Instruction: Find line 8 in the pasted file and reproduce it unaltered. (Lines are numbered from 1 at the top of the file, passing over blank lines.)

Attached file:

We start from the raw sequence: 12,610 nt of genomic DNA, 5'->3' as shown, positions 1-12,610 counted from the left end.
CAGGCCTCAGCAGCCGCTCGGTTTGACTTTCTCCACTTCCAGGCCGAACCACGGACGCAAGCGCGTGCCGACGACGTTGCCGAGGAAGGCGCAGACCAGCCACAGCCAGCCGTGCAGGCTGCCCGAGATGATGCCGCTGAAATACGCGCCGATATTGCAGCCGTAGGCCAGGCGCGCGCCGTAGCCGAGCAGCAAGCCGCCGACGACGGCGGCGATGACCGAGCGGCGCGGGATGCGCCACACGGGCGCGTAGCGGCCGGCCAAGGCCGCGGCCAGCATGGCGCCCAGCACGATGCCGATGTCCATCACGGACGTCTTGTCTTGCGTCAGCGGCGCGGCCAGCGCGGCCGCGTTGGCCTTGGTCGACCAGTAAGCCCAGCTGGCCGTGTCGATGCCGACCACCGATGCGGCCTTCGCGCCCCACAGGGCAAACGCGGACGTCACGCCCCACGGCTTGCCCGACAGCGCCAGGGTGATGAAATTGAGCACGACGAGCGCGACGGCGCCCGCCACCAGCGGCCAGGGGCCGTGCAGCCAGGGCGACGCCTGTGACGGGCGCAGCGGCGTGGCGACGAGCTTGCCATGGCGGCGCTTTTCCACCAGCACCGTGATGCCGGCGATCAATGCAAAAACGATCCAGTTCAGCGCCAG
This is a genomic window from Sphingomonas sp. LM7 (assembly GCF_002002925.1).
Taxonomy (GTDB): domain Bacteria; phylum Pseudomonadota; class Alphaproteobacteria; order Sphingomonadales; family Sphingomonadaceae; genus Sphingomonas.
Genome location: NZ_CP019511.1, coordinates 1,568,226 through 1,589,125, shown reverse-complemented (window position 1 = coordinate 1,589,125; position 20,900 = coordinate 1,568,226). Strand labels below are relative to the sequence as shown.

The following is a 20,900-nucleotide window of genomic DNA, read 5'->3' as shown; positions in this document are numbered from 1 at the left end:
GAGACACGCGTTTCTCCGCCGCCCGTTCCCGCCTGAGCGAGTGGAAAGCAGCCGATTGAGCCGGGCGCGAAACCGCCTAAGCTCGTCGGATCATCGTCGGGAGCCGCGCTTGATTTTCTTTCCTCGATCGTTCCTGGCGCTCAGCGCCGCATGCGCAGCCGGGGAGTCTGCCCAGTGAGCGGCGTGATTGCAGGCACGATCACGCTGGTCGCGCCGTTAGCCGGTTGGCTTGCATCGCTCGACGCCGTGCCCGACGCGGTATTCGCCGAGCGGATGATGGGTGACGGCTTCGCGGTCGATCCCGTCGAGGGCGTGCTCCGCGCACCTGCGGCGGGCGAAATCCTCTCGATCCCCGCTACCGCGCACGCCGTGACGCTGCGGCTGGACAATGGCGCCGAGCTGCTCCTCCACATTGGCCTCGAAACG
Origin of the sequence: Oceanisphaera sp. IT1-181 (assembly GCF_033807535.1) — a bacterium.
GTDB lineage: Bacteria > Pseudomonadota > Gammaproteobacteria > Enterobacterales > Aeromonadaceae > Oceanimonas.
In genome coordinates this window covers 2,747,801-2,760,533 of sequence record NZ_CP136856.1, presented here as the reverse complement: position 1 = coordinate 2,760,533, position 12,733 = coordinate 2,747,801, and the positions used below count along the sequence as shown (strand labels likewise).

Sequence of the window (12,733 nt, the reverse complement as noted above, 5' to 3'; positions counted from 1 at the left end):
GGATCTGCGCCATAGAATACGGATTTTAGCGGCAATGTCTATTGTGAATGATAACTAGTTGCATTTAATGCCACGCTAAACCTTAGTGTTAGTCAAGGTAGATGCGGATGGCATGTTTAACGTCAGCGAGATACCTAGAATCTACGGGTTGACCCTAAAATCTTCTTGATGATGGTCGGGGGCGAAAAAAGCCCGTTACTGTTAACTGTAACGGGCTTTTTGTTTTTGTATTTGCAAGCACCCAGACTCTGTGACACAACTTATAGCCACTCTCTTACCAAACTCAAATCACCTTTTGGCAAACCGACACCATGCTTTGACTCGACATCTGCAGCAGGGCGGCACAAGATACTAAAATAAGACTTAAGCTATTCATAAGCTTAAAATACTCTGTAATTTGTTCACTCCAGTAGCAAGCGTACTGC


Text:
Origin of the sequence: Oceanisphaera sp. IT1-181 (assembly GCF_033807535.1) — a bacterium.